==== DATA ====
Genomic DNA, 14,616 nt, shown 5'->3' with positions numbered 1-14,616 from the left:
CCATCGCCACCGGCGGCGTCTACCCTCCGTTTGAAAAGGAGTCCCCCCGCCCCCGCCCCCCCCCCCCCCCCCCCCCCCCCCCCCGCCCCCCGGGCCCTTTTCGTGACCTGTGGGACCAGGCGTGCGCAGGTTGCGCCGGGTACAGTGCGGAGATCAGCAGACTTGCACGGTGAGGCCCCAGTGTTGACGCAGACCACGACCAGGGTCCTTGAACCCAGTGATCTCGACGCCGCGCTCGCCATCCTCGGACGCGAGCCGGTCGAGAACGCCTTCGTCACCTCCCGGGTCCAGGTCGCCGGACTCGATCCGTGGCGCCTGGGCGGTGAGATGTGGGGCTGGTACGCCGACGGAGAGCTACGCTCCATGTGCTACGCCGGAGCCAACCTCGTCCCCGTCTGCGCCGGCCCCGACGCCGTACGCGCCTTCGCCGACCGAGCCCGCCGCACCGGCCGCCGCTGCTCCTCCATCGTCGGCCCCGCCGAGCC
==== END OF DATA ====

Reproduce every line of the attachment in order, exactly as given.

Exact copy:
Genomic DNA, 14,616 nt, shown 5'->3' with positions numbered 1-14,616 from the left:
CCATCGCCACCGGCGGCGTCTACCCTCCGTTTGAAAAGGAGTCCCCCCGCCCCCGCCCCCCCCCCCCCCCCCCCCCCCCCCCCCGCCCCCCGGGCCCTTTTCGTGACCTGTGGGACCAGGCGTGCGCAGGTTGCGCCGGGTACAGTGCGGAGATCAGCAGACTTGCACGGTGAGGCCCCAGTGTTGACGCAGACCACGACCAGGGTCCTTGAACCCAGTGATCTCGACGCCGCGCTCGCCATCCTCGGACGCGAGCCGGTCGAGAACGCCTTCGTCACCTCCCGGGTCCAGGTCGCCGGACTCGATCCGTGGCGCCTGGGCGGTGAGATGTGGGGCTGGTACGCCGACGGAGAGCTACGCTCCATGTGCTACGCCGGAGCCAACCTCGTCCCCGTCTGCGCCGGCCCCGACGCCGTACGCGCCTTCGCCGACCGAGCCCGCCGCACCGGCCGCCGCTGCTCCTCCATCGTCGGCCCCGCCGAGCC